Editor’s note: This article is adapted from a December 6 speech at an event hosted by the National Association of Scholars and the Martin Center on social justice and identity in American higher education.
Social justice activists say they want to bring about a golden age. The road to the golden city always requires more gold from our pockets to pay the activists’ salaries. Social justice activists always work to create more activists. Everything they do in higher education has an eye to the bottom line—seizing control of general education requirements, of departments, of administrative offices. They want to do well for themselves as they do what they think is good.
Duke University diverts tuition and tenure to steer jobs to social justice activists by forcing students to take a Cross Cultural Inquiry course, which “encourages critical and responsible attention to issues of identity, diversity, globalization, and power.” That means courses like Organizing for Equity, Activism and Social Change, and Sounding Latinx: Literature, Listening, and Ethnoracial Othering in the U.S. The CCI requirement doesn’t just steer jobs to activists. It also forces students to sign up for social justice propaganda.
Wake Forest University’s Residential Engagement Communities program tempts students with the Community Engagement Theme house, where “We function as a home away from home that builds community and works to broaden what we define as ‘community’ while engaging in talks about the intersections of social justice and community.” Social justice colonizes the dormitory.
Elon University’s Center for Race, Ethnicity & Diversity Education boasts about its Intergroup Dialogue, “an interactive co-curricular experience designed to increase students’ awareness about diversity and activism for social justice.” The “co-curriculum” at Elon means administrators training students to create “action plans” for more social justice at Elon.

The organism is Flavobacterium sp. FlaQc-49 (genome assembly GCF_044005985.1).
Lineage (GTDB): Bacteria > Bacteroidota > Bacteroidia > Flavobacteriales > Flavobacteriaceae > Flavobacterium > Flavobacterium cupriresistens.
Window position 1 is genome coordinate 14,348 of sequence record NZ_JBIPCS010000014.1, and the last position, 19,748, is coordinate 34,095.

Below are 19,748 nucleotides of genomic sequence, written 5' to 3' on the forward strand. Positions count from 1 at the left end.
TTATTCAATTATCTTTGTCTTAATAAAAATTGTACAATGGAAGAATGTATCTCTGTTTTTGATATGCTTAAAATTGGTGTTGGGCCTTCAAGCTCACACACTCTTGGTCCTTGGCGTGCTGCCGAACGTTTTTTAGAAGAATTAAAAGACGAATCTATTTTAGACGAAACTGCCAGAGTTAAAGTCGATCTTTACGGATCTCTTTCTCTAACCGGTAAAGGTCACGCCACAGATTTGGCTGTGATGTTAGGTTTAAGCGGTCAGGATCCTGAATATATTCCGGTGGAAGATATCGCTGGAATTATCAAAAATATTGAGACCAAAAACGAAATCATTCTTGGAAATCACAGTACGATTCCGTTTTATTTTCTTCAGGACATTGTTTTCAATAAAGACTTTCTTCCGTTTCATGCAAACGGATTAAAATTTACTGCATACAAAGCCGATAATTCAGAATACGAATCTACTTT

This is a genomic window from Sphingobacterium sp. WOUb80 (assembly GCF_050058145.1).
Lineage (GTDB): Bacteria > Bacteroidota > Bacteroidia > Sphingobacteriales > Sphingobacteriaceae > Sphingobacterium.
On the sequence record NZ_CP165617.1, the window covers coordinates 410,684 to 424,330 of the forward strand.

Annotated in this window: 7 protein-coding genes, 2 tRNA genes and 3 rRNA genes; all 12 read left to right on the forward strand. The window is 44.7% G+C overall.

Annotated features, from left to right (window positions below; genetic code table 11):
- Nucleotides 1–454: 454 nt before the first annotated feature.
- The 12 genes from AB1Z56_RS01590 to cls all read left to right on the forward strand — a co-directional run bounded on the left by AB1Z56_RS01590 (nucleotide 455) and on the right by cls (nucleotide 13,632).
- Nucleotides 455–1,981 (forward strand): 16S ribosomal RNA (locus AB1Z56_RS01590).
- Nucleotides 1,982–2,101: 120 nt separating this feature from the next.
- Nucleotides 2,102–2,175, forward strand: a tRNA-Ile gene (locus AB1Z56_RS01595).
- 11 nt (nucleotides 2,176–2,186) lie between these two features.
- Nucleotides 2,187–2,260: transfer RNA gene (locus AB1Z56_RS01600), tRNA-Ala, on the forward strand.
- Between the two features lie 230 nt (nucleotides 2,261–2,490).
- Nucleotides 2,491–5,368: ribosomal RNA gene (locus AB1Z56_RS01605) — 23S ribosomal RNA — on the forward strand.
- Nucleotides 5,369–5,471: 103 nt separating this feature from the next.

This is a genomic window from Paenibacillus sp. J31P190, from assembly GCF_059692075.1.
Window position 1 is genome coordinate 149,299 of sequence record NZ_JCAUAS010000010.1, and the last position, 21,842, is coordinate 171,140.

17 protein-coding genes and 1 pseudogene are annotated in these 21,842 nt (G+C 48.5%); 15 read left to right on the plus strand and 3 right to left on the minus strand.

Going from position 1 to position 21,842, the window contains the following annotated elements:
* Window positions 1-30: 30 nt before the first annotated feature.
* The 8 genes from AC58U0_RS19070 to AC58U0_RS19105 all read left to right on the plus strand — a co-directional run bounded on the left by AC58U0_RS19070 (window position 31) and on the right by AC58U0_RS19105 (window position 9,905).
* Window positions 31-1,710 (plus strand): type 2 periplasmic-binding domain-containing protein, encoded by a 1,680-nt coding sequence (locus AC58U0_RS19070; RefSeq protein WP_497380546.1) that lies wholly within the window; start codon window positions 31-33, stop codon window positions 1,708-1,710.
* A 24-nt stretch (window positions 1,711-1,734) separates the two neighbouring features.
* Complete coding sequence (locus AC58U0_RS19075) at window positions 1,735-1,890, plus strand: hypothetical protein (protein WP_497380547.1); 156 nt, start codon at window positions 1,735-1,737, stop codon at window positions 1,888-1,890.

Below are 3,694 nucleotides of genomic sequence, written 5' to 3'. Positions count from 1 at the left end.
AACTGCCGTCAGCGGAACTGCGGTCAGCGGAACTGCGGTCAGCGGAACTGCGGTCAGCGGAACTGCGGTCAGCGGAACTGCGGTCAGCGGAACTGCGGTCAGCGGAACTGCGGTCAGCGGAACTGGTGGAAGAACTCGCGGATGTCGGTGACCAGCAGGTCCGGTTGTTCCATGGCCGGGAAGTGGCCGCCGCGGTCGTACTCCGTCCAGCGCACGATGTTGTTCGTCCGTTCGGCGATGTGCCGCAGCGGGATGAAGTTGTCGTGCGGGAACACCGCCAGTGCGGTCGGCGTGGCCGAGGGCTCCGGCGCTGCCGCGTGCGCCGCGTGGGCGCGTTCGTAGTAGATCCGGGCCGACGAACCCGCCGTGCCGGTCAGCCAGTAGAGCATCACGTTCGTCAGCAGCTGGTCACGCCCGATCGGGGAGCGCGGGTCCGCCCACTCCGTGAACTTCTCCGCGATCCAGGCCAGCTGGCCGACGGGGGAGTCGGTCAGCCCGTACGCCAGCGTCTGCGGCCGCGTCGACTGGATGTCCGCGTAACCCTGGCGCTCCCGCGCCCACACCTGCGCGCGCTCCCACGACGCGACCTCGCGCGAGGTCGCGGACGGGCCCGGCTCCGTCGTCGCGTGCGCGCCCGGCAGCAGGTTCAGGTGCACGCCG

University presidents sell social justice to the public as all-American niceness. The Federal Trade Commission should book ‘em for false advertising. At UNC-Charlotte, social justice means the Office of Identity, Equity, and Engagement in the Division of Student Affairs runs a “White Consciousness Conversation” about “how racism is perpetuated individually, culturally, and systemically.” Dig down into social justice on campus, and you’ll find the radical political agenda of identity politics, multiculturalism, and “safe spaces.”
“Social justice” in America in 2019 means the radical, secular theory that ordinary American life is so oppressive that we must dedicate ourselves to liberating others from that oppression. Oppression means unjust social relations, which perpetuate the unfair distribution of goods and burdens. The oppressed liberate themselves to redistribute all these goods by splitting into identity groups who will fight to revolutionize the country.
Those with “privilege” must reject their privilege by becoming the silent, deferential allies of the oppressed. Liberation comes first. Everything else comes second—liberty, the Constitution, the free market. You must dedicate every aspect of life to achieving social justice. Any opposition is immoral and must be crushed.
Social justice education applies social justice theory to our schools. In higher education this means overhauling the university to support social justice and its aims. The words vary—diversity, inclusion, equity, multiculturalism, sustainability, civic engagement—but the goal is the same. Regulations, classwork, extra-curriculars, dorm life, hiring, publications for tenure—social justice educators yoke every part of campus life to social justice. They degrade education’s search for truth into the pursuit of power.
Social justice educators have captured the university by playing hardball administrative politics. This is a national movement. Social justice advocates campaign to create an environment where they can monopolize higher education administration and the professoriate for themselves.